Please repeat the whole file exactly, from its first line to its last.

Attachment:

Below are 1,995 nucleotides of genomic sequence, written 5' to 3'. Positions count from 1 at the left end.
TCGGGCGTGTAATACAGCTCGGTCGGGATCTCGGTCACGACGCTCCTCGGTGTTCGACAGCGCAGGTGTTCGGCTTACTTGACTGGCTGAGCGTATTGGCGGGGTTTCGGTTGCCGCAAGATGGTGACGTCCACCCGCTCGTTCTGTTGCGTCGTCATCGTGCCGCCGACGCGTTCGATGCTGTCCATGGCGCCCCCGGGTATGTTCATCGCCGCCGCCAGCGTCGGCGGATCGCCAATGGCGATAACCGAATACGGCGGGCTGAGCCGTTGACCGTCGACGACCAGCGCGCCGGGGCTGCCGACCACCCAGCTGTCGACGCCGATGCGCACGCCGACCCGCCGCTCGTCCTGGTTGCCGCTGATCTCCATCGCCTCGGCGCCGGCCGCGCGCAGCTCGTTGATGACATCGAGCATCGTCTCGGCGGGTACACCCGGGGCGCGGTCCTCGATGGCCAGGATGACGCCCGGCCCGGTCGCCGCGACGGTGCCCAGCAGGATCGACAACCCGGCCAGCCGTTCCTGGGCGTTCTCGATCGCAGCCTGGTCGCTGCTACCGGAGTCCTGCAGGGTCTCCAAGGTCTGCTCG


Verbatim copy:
Below are 1,995 nucleotides of genomic sequence, written 5' to 3'. Positions count from 1 at the left end.
TCGGGCGTGTAATACAGCTCGGTCGGGATCTCGGTCACGACGCTCCTCGGTGTTCGACAGCGCAGGTGTTCGGCTTACTTGACTGGCTGAGCGTATTGGCGGGGTTTCGGTTGCCGCAAGATGGTGACGTCCACCCGCTCGTTCTGTTGCGTCGTCATCGTGCCGCCGACGCGTTCGATGCTGTCCATGGCGCCCCCGGGTATGTTCATCGCCGCCGCCAGCGTCGGCGGATCGCCAATGGCGATAACCGAATACGGCGGGCTGAGCCGTTGACCGTCGACGACCAGCGCGCCGGGGCTGCCGACCACCCAGCTGTCGACGCCGATGCGCACGCCGACCCGCCGCTCGTCCTGGTTGCCGCTGATCTCCATCGCCTCGGCGCCGGCCGCGCGCAGCTCGTTGATGACATCGAGCATCGTCTCGGCGGGTACACCCGGGGCGCGGTCCTCGATGGCCAGGATGACGCCCGGCCCGGTCGCCGCGACGGTGCCCAGCAGGATCGACAACCCGGCCAGCCGTTCCTGGGCGTTCTCGATCGCAGCCTGGTCGCTGCTACCGGAGTCCTGCAGGGTCTCCAAGGTCTGCTCG